Corruption Among India’s Politicians: What Do Asset Disclosures Suggest?
Asset disclosures, mandated of a third of the world’s legislators, may be used to study corruption among politicians. I conduct such an exercise here, using data from India. Comparing the change in winners’ and losers’ self-declared family assets in India’s recent state and national elections indicates that election winners increased their assets by 4-6% a year. 4-9% of election winners appear suspect, as their asset increases exceed the premium that they could legitimately earn. Although these results are arguably modest and statistically fragile, they are larger and more statistically robust for members of the BJP. Subject to data reliability, these estimates give us reason to doubt the popular characterization of all of India’s politicians as massively corrupt. Members of parliamentary majorities and cabinets, and those from constituencies reserved for minorities, are more likely to be suspect. The method developed here could be used to study corruption among politicians elsewhere.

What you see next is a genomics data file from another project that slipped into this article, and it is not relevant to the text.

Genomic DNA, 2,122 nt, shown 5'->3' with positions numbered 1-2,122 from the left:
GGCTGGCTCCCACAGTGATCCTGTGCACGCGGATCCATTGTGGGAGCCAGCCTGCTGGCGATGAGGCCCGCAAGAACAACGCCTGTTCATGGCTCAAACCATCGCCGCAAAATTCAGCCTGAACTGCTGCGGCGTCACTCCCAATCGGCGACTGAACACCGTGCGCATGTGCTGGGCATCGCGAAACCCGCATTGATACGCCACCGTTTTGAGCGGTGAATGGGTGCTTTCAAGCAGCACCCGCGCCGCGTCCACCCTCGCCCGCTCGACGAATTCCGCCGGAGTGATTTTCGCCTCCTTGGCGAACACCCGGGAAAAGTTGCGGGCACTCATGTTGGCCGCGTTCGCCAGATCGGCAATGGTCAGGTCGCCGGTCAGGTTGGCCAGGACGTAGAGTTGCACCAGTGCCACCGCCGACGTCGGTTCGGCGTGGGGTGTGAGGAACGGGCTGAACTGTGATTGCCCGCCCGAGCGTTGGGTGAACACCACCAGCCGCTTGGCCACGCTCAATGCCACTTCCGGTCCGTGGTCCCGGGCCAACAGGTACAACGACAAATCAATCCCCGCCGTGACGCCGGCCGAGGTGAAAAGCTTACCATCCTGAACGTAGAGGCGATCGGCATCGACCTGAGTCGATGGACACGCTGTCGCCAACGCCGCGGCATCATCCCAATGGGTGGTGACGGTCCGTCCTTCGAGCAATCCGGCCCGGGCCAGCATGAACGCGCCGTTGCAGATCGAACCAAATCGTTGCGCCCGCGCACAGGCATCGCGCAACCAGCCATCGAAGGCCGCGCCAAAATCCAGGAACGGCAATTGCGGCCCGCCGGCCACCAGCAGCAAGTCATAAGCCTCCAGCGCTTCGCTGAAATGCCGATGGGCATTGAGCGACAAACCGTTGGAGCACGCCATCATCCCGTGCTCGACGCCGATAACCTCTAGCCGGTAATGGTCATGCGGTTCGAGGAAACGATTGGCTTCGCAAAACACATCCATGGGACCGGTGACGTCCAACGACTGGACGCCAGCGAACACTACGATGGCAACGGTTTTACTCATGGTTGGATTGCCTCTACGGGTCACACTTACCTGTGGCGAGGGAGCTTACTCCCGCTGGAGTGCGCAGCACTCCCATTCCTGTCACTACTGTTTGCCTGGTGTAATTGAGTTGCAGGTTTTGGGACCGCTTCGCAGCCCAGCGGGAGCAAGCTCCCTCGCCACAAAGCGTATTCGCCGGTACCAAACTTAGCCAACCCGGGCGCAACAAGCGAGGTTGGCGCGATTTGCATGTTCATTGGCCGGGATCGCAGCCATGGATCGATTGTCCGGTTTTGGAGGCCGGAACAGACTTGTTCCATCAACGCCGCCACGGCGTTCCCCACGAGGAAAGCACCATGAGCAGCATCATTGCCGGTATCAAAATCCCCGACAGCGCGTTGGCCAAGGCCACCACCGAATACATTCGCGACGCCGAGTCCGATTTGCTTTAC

Rikhil R. Bhavnani (Ph.D. Stanford University 2010) is an assistant professor of political science. His research and teaching focus on inequalities in political representation and corruption among politicians, particularly in South Asia. Other projects examine the effects of migration on political participation and violence in India, the role of the Great Depression in helping the countries of South Asia secure their political independence, the selection and impact of leaders, and the effects of foreign aid on economic growth. Rikhil’s research is characterized by a close attention to causality, and by interests in political and economic development. His work has been published in the American Political Science Review and is forthcoming in The Economic Journal. Prior to his appointment at Wisconsin, he was a visiting fellow at the Center for the Study of Democratic Politics at Princeton University.